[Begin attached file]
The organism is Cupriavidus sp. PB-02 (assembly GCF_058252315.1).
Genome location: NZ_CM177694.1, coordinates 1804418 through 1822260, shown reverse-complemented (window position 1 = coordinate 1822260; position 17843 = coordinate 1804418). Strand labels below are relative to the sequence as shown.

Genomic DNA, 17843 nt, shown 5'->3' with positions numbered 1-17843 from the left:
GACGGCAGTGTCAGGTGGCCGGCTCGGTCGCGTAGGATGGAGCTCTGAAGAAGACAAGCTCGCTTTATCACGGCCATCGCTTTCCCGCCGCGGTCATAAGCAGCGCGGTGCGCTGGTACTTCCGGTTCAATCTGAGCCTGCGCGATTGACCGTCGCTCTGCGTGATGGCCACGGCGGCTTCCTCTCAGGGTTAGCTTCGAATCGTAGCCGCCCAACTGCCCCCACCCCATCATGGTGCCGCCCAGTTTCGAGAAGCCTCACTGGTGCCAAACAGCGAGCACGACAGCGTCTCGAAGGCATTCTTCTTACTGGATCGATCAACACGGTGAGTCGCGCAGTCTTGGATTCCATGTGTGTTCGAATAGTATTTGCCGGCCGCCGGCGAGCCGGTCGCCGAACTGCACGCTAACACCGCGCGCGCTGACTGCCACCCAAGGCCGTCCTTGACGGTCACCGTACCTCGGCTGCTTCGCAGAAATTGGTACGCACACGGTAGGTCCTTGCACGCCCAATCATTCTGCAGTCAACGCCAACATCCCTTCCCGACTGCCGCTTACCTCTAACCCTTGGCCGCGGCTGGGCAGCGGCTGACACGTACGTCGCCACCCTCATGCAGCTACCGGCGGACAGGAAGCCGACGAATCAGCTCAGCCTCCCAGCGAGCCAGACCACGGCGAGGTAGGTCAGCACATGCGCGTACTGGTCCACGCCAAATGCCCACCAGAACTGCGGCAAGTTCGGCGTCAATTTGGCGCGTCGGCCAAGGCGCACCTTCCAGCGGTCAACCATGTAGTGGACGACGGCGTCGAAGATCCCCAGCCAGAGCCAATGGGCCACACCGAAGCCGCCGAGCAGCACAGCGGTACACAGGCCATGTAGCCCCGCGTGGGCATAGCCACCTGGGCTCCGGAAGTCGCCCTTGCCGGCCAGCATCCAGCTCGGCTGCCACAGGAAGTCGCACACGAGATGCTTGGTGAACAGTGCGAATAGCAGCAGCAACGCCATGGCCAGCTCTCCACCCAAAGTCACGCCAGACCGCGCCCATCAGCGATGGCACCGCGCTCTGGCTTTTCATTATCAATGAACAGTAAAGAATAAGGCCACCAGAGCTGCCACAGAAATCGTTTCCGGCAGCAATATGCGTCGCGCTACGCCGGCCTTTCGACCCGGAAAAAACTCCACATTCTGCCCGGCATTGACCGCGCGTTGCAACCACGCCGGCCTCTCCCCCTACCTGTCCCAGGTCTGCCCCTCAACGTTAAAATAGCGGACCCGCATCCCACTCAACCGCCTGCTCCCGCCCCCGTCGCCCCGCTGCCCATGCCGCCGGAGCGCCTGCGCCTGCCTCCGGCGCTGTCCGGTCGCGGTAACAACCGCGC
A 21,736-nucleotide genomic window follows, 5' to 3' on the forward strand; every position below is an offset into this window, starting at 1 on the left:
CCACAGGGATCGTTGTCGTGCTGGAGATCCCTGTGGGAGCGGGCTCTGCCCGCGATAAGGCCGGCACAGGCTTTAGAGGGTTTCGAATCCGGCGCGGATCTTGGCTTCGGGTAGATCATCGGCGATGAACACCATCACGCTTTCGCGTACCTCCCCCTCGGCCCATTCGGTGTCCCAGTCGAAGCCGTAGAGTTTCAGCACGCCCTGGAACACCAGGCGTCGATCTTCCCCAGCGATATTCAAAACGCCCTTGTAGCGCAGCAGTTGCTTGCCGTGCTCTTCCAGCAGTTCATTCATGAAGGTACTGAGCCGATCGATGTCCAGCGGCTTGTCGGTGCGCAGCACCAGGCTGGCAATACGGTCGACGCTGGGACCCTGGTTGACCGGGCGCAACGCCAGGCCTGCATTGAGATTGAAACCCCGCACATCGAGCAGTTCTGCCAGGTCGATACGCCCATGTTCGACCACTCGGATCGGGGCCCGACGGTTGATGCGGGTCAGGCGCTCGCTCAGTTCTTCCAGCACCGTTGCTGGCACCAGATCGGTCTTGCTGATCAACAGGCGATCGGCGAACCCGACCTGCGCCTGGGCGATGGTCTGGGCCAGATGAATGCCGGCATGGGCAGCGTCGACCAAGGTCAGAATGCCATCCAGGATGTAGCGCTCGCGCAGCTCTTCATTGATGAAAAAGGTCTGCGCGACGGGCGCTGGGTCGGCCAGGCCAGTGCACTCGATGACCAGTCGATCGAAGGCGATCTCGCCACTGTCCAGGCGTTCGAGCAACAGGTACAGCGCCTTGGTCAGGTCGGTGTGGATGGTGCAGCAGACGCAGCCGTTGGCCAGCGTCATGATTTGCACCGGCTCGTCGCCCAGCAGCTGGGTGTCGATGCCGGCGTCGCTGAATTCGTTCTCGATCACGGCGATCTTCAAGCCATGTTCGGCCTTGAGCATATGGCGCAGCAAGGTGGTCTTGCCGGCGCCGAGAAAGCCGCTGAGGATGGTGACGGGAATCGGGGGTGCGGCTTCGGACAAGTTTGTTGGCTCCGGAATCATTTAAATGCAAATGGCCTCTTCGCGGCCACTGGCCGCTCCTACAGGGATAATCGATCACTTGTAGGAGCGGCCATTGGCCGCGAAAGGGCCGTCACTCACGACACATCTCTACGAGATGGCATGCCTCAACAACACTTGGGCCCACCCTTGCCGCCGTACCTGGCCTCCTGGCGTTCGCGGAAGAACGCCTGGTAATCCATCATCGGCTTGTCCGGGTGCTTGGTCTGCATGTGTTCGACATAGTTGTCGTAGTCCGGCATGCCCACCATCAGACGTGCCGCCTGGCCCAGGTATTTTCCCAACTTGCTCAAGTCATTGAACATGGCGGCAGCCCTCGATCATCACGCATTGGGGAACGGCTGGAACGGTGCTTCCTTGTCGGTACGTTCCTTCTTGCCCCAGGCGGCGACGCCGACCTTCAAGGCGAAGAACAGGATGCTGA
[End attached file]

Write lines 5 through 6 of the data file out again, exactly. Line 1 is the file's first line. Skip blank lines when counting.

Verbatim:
A 21,736-nucleotide genomic window follows, 5' to 3' on the forward strand; every position below is an offset into this window, starting at 1 on the left:
CCACAGGGATCGTTGTCGTGCTGGAGATCCCTGTGGGAGCGGGCTCTGCCCGCGATAAGGCCGGCACAGGCTTTAGAGGGTTTCGAATCCGGCGCGGATCTTGGCTTCGGGTAGATCATCGGCGATGAACACCATCACGCTTTCGCGTACCTCCCCCTCGGCCCATTCGGTGTCCCAGTCGAAGCCGTAGAGTTTCAGCACGCCCTGGAACACCAGGCGTCGATCTTCCCCAGCGATATTCAAAACGCCCTTGTAGCGCAGCAGTTGCTTGCCGTGCTCTTCCAGCAGTTCATTCATGAAGGTACTGAGCCGATCGATGTCCAGCGGCTTGTCGGTGCGCAGCACCAGGCTGGCAATACGGTCGACGCTGGGACCCTGGTTGACCGGGCGCAACGCCAGGCCTGCATTGAGATTGAAACCCCGCACATCGAGCAGTTCTGCCAGGTCGATACGCCCATGTTCGACCACTCGGATCGGGGCCCGACGGTTGATGCGGGTCAGGCGCTCGCTCAGTTCTTCCAGCACCGTTGCTGGCACCAGATCGGTCTTGCTGATCAACAGGCGATCGGCGAACCCGACCTGCGCCTGGGCGATGGTCTGGGCCAGATGAATGCCGGCATGGGCAGCGTCGACCAAGGTCAGAATGCCATCCAGGATGTAGCGCTCGCGCAGCTCTTCATTGATGAAAAAGGTCTGCGCGACGGGCGCTGGGTCGGCCAGGCCAGTGCACTCGATGACCAGTCGATCGAAGGCGATCTCGCCACTGTCCAGGCGTTCGAGCAACAGGTACAGCGCCTTGGTCAGGTCGGTGTGGATGGTGCAGCAGACGCAGCCGTTGGCCAGCGTCATGATTTGCACCGGCTCGTCGCCCAGCAGCTGGGTGTCGATGCCGGCGTCGCTGAATTCGTTCTCGATCACGGCGATCTTCAAGCCATGTTCGGCCTTGAGCATATGGCGCAGCAAGGTGGTCTTGCCGGCGCCGAGAAAGCCGCTGAGGATGGTGACGGGAATCGGGGGTGCGGCTTCGGACAAGTTTGTTGGCTCCGGAATCATTTAAATGCAAATGGCCTCTTCGCGGCCACTGGCCGCTCCTACAGGGATAATCGATCACTTGTAGGAGCGGCCATTGGCCGCGAAAGGGCCGTCACTCACGACACATCTCTACGAGATGGCATGCCTCAACAACACTTGGGCCCACCCTTGCCGCCGTACCTGGCCTCCTGGCGTTCGCGGAAGAACGCCTGGTAATCCATCATCGGCTTGTCCGGGTGCTTGGTCTGCATGTGTTCGACATAGTTGTCGTAGTCCGGCATGCCCACCATCAGACGTGCCGCCTGGCCCAGGTATTTTCCCAACTTGCTCAAGTCATTGAACATGGCGGCAGCCCTCGATCATCACGCATTGGGGAACGGCTGGAACGGTGCTTCCTTGTCGGTACGTTCCTTCTTGCCCCAGGCGGCGACGCCGACCTTCAAGGCGAAGAACAGGATGCTGA